True stories from the Great Railway Disaster; No 56: so you need to know who the guard works for?

A weekly chronicle of the absurdities caused by the Government's privatisation programme
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The Independent Online
ANDREW Bennett frequently travels from Darlington to Exeter on InterCity Cross Country trains and likes to treat himself to a bit of luxury by paying the pounds 5 supplement to travel first class.

But a couple of weeks ago the "senior conductor" asked him to pay a pounds 6 supplement for first class. Asked why the price had gone up from pounds 5, the guard said that this was the amount charged on Inter City East Coast and that he was an East Coast employee, rather than a Cross Country one.

Mr Bennett challenged this, pointing out that he was on a Cross Country route, in a Cross Country train, on Railtrack lines and that the journey therefore had nothing to do with East Coast. Mr Bennett, pounds 1 richer as a result of his understandable obstinacy, was later told by a Cross Country "senior conductor" that he had "done well to get away with pounds 5 from an East Coast man". In recent weeks, the Cross Country man explained, he had encountered stroppiness from neighbouring passengers when he had charged the usual pounds 5 supplement as others nearby had been charged pounds 6.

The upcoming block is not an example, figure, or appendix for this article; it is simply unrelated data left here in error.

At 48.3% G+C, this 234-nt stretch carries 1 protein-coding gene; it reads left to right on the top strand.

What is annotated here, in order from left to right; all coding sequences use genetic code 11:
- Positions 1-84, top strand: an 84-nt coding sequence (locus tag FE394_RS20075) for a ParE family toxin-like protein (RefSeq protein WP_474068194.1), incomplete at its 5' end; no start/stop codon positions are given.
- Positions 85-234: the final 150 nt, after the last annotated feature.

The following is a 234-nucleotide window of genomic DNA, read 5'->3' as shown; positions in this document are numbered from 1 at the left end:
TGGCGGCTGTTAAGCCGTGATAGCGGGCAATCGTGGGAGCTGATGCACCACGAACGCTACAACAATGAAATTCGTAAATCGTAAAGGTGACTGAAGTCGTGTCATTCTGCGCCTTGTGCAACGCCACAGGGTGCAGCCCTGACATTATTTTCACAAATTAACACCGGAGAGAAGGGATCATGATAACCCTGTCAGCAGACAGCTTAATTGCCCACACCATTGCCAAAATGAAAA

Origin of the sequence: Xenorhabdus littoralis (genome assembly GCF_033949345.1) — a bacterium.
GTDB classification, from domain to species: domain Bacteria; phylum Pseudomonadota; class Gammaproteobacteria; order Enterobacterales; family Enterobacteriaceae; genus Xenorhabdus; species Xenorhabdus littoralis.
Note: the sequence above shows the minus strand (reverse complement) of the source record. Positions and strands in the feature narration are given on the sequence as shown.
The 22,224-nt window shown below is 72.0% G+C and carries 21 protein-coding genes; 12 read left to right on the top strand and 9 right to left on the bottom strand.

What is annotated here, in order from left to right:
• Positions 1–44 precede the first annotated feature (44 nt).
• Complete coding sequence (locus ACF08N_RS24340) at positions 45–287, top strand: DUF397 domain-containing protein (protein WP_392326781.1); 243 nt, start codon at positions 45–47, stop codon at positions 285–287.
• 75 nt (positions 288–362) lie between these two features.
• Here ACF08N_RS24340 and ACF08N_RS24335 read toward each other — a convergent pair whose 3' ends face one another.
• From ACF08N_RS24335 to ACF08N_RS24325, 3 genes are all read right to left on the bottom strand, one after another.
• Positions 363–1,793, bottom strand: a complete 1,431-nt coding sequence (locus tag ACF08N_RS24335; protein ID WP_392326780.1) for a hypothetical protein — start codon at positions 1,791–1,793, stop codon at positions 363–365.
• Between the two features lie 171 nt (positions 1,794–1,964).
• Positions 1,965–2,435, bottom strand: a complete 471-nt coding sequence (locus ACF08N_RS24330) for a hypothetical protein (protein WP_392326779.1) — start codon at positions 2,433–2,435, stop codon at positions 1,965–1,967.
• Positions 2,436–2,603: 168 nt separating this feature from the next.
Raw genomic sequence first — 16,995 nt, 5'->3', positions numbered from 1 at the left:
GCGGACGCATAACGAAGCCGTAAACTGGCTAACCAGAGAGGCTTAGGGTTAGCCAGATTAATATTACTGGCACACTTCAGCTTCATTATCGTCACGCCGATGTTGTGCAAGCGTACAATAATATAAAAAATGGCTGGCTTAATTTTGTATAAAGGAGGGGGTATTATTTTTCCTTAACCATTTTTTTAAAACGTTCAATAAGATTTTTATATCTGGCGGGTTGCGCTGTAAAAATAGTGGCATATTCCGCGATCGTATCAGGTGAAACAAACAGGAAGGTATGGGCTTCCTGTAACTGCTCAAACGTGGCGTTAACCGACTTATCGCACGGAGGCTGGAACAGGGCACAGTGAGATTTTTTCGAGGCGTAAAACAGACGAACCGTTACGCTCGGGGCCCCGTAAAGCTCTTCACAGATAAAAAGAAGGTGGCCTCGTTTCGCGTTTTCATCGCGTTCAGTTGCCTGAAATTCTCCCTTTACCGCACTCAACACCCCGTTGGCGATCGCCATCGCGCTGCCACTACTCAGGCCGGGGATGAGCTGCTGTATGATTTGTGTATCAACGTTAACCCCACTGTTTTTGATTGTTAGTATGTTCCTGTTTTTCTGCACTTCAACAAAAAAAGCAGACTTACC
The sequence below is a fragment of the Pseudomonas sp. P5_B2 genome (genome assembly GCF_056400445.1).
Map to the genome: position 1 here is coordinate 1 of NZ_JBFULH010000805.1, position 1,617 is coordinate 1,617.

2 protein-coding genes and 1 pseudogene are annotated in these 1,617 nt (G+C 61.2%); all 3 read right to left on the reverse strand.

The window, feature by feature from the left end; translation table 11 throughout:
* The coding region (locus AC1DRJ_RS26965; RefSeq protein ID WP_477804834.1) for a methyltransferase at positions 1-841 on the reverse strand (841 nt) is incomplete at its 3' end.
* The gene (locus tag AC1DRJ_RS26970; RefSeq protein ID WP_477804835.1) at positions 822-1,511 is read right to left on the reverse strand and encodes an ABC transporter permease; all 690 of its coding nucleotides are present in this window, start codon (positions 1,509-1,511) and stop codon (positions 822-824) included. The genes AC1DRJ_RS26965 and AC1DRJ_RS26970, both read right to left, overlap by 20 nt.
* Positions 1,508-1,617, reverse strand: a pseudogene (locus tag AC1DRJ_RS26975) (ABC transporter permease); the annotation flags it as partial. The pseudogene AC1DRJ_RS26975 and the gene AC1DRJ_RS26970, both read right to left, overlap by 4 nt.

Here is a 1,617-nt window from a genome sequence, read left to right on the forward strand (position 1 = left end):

This seemed to happen to all passengers who boarded the train between Newcastle and Doncaster, which is East Coast country and the train is under the charge of an East Coast conductor.

Mr Bennett comments: "pounds 1 is a small and probably insignificant difference but my experience does raise the issue of which parts of the new service "belong" to whom, and who takes precedence in levying charges.

A spokesman for InterCity East Coast said: "This is an error. Our conductors should charge the Cross Country fare on their trains. We will instruct our staff accordingly."

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